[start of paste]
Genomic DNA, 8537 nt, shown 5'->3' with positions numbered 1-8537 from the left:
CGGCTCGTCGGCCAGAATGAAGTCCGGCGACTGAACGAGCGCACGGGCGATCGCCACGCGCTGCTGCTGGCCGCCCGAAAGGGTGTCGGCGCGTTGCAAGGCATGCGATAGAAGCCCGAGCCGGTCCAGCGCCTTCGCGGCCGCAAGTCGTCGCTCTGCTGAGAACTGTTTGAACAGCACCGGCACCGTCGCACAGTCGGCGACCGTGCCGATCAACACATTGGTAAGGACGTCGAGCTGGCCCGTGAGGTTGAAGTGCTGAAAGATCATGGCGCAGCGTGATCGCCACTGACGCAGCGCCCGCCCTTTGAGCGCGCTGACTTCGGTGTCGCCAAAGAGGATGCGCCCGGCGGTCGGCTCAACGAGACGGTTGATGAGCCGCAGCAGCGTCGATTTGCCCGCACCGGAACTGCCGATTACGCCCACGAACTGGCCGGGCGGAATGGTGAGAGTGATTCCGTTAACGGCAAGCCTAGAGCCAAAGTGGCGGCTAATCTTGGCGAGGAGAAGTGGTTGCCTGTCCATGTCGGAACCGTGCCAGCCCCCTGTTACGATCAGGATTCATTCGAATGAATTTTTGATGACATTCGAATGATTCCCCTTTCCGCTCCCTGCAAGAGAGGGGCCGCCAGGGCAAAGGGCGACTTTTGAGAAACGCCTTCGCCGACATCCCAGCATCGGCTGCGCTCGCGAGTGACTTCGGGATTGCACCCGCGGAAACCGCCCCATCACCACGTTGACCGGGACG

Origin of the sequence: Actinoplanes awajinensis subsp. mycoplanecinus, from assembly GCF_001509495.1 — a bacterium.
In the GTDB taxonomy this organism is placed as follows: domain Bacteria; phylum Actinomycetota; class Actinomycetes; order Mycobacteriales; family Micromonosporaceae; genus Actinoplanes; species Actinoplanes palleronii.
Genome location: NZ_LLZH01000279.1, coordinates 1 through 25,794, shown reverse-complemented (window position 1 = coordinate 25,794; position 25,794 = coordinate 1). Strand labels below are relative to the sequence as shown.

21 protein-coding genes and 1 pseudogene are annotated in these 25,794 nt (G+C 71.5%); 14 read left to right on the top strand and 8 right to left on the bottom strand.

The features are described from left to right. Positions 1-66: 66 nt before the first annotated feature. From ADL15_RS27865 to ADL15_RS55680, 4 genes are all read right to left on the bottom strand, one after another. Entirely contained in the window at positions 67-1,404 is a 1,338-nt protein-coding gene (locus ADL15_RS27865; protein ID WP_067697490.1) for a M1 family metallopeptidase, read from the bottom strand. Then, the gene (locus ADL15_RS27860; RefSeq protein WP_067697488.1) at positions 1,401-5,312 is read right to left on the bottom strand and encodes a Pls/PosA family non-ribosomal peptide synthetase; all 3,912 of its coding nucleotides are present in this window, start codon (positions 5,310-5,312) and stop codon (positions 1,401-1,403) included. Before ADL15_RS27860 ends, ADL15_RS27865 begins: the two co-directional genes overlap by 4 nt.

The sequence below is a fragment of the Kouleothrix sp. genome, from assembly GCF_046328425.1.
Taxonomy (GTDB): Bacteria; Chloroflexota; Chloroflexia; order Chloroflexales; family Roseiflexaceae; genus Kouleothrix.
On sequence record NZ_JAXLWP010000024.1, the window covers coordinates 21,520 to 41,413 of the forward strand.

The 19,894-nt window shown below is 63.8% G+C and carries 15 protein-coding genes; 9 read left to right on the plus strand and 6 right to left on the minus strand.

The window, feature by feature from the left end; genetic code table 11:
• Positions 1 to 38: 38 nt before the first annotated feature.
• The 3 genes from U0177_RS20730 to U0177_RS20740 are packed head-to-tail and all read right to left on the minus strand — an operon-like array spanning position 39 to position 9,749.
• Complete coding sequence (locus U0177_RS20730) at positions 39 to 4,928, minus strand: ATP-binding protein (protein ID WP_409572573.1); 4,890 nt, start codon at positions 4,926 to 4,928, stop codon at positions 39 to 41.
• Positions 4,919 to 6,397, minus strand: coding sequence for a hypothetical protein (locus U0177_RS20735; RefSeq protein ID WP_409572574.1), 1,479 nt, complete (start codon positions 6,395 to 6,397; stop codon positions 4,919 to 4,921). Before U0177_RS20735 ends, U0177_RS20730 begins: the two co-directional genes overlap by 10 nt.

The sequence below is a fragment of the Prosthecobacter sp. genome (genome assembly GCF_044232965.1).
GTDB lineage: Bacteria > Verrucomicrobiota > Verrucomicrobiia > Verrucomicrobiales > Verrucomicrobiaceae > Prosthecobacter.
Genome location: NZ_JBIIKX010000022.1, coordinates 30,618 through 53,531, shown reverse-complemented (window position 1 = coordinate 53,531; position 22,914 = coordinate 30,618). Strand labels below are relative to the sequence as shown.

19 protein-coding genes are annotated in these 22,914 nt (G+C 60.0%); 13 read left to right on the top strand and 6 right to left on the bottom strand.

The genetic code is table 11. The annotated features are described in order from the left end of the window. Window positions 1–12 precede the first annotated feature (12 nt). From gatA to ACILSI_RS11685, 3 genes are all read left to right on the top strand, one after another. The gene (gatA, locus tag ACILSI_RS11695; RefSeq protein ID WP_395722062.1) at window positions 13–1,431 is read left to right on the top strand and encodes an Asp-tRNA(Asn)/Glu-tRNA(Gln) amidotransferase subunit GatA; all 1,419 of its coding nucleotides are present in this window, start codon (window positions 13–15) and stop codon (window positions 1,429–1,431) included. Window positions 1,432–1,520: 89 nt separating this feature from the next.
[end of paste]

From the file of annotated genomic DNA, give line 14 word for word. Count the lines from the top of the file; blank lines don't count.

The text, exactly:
• The 3 genes from U0177_RS20730 to U0177_RS20740 are packed head-to-tail and all read right to left on the minus strand — an operon-like array spanning position 39 to position 9,749.